"Many communities today are
inventing and formulating the new civics of sustainability," (Quote from
Grant Jones, FASLA, in Dramstad, et al, 1996). Environmental literacy
advocates link the health and condition of the environment with the health
and conditions of human societies (Golley, 1998).
Designers and owners of
real estate are conscious of the environment and the impact of building design and function.
In recent years, there has been a steady trend toward more aesthetically and
environmentally friendly sustainable design.
Improving the quality of life is a goal we can all agree on, and is
certainly achievable when we start to develop the land responsibly.
Agencies such as the U.S. Department of Energy, the Environmental
Protection Agency, NASA, the G.S.A., ISO, ASHRAE, ASTM, The White House and the
U.S. Green Building Council are all moving towards implementing green policies
and green buildings (www.hydrotechusa.com/garden.html).
"I think green roofs are a viable alternative to other roofing
types. It's great that the architecture community is showing an interest in
these types of roofs," (e-mail personal communication, Dr. Jeffrey C. Luvall, NASA,
The greenroof concept needs to be re-interpreted and
particularly understood from a stormwater
runoff control standpoint and mitigation measure against our urban heat islands. Historically in the U.S., garden roofs have been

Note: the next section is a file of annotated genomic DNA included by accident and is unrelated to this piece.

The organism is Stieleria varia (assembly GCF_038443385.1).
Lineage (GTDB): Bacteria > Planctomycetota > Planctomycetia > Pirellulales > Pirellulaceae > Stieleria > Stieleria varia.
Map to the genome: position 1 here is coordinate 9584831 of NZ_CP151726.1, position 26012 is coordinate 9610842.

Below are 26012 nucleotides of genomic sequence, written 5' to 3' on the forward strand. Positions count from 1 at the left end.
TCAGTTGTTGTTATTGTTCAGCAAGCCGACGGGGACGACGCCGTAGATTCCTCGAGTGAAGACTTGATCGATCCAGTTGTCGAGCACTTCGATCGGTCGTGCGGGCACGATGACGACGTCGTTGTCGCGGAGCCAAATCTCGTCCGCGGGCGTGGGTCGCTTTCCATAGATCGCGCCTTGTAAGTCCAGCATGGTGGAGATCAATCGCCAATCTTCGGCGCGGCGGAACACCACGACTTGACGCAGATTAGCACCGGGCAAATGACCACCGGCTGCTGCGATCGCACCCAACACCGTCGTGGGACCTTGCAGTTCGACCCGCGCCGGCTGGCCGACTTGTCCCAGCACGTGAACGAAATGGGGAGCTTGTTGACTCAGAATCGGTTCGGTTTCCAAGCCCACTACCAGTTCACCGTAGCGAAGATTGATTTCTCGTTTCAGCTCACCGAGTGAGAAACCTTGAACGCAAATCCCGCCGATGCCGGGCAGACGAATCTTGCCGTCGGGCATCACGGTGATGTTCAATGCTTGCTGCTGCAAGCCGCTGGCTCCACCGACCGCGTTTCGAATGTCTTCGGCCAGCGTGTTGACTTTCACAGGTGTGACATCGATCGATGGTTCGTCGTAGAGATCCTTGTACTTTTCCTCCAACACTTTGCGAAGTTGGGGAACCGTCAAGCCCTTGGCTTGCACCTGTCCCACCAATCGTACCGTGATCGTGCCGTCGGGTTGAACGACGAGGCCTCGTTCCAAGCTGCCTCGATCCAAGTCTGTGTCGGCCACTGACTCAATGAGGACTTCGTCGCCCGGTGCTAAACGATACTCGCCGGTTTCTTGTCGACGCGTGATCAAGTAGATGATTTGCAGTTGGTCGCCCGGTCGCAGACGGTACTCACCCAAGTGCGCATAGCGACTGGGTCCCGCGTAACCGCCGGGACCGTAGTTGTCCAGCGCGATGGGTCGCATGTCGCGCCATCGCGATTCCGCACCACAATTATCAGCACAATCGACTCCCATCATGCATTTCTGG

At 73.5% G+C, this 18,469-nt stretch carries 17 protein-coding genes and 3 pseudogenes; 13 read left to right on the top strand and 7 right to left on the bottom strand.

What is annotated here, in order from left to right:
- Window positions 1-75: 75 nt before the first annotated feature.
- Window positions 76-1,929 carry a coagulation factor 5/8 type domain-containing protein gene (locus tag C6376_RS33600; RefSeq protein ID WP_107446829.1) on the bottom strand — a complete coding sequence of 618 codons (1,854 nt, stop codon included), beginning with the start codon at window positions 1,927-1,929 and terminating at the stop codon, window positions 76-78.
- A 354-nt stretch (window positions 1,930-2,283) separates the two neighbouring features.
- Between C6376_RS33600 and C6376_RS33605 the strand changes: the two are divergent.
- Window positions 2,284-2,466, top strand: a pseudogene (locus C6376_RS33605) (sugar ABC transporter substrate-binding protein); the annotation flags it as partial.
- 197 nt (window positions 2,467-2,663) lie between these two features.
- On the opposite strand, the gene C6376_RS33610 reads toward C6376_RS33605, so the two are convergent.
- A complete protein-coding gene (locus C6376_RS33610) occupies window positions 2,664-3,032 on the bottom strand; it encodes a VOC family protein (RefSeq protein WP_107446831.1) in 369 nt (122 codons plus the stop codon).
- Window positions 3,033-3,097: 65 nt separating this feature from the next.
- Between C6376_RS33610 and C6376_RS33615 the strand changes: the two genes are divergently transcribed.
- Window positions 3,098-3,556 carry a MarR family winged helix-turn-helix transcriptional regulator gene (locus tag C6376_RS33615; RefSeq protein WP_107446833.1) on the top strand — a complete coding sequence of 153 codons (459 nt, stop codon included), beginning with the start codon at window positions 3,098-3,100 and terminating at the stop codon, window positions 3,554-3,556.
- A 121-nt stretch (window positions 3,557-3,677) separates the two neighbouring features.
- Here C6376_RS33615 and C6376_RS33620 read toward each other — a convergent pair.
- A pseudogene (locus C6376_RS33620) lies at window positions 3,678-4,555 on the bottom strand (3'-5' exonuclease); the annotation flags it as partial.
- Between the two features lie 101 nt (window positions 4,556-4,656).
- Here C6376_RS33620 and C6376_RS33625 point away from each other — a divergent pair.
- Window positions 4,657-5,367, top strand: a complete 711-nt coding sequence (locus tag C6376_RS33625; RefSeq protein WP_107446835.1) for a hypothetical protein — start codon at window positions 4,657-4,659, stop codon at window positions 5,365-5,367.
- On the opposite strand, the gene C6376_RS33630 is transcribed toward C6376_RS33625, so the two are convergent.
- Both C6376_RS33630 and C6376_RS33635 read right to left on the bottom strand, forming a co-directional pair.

built as architectural accents, not as ecological and energy sensitive
performance engineered roofs with measurable practical benefits. Governments at all levels would greatly benefit from simple,
robust extensive greenroof designs. The more elaborate intensive systems
will especially contribute towards the well-being of our urban
Most likely, many leading edge, high
profile projects will be necessary to propel
greenroof philosophy into the national consciousness. Overall, greenroofs offer
unlimited application and design possibilities, and provide so many ecological,
economic and aesthetic benefits that we would be irresponsible not to consider
Urban ecology and environmental quality issues need to become
an integral part of development and construction practices. "The impacts of
a particular land-use plan or landscape design should be considered within the
larger ecological context of the landscape or region," (Dramstad, et al,
businesses, and municipalities need to promote green development by example; it is simply
about doing the right thing. Greenroofs offer one solution to the alienation of nature in our designed world,
and are at their most effective as integral part of a more comprehensive scheme. If
utilized on a wide scale basis, greenroofs could help raise local and regional environmental
awareness and health, while providing substantial global benefits to the overall
landscape mosaic that is our Earth.
Norwegian Fishing Village;
Photo Courtesy of